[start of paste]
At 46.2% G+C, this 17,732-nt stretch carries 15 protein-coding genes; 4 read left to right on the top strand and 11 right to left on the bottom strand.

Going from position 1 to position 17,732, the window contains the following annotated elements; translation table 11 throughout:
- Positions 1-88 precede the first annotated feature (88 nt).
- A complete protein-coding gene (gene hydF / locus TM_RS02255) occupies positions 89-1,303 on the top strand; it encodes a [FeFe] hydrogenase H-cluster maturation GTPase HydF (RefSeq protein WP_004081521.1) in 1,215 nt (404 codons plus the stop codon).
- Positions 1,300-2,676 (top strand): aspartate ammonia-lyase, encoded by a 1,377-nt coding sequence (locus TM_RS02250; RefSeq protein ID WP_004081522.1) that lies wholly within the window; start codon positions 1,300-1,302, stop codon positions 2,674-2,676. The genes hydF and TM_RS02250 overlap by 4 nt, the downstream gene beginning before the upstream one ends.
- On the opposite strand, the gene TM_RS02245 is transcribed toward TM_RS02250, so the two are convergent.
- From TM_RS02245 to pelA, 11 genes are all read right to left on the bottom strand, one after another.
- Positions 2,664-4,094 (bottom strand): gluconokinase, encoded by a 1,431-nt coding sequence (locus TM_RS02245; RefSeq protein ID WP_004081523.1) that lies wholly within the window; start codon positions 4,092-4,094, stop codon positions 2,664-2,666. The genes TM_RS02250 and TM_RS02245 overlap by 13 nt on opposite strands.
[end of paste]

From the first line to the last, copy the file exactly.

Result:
At 46.2% G+C, this 17,732-nt stretch carries 15 protein-coding genes; 4 read left to right on the top strand and 11 right to left on the bottom strand.

Going from position 1 to position 17,732, the window contains the following annotated elements; translation table 11 throughout:
- Positions 1-88 precede the first annotated feature (88 nt).
- A complete protein-coding gene (gene hydF / locus TM_RS02255) occupies positions 89-1,303 on the top strand; it encodes a [FeFe] hydrogenase H-cluster maturation GTPase HydF (RefSeq protein WP_004081521.1) in 1,215 nt (404 codons plus the stop codon).
- Positions 1,300-2,676 (top strand): aspartate ammonia-lyase, encoded by a 1,377-nt coding sequence (locus TM_RS02250; RefSeq protein ID WP_004081522.1) that lies wholly within the window; start codon positions 1,300-1,302, stop codon positions 2,674-2,676. The genes hydF and TM_RS02250 overlap by 4 nt, the downstream gene beginning before the upstream one ends.
- On the opposite strand, the gene TM_RS02245 is transcribed toward TM_RS02250, so the two are convergent.
- From TM_RS02245 to pelA, 11 genes are all read right to left on the bottom strand, one after another.
- Positions 2,664-4,094 (bottom strand): gluconokinase, encoded by a 1,431-nt coding sequence (locus TM_RS02245; RefSeq protein ID WP_004081523.1) that lies wholly within the window; start codon positions 4,092-4,094, stop codon positions 2,664-2,666. The genes TM_RS02250 and TM_RS02245 overlap by 13 nt on opposite strands.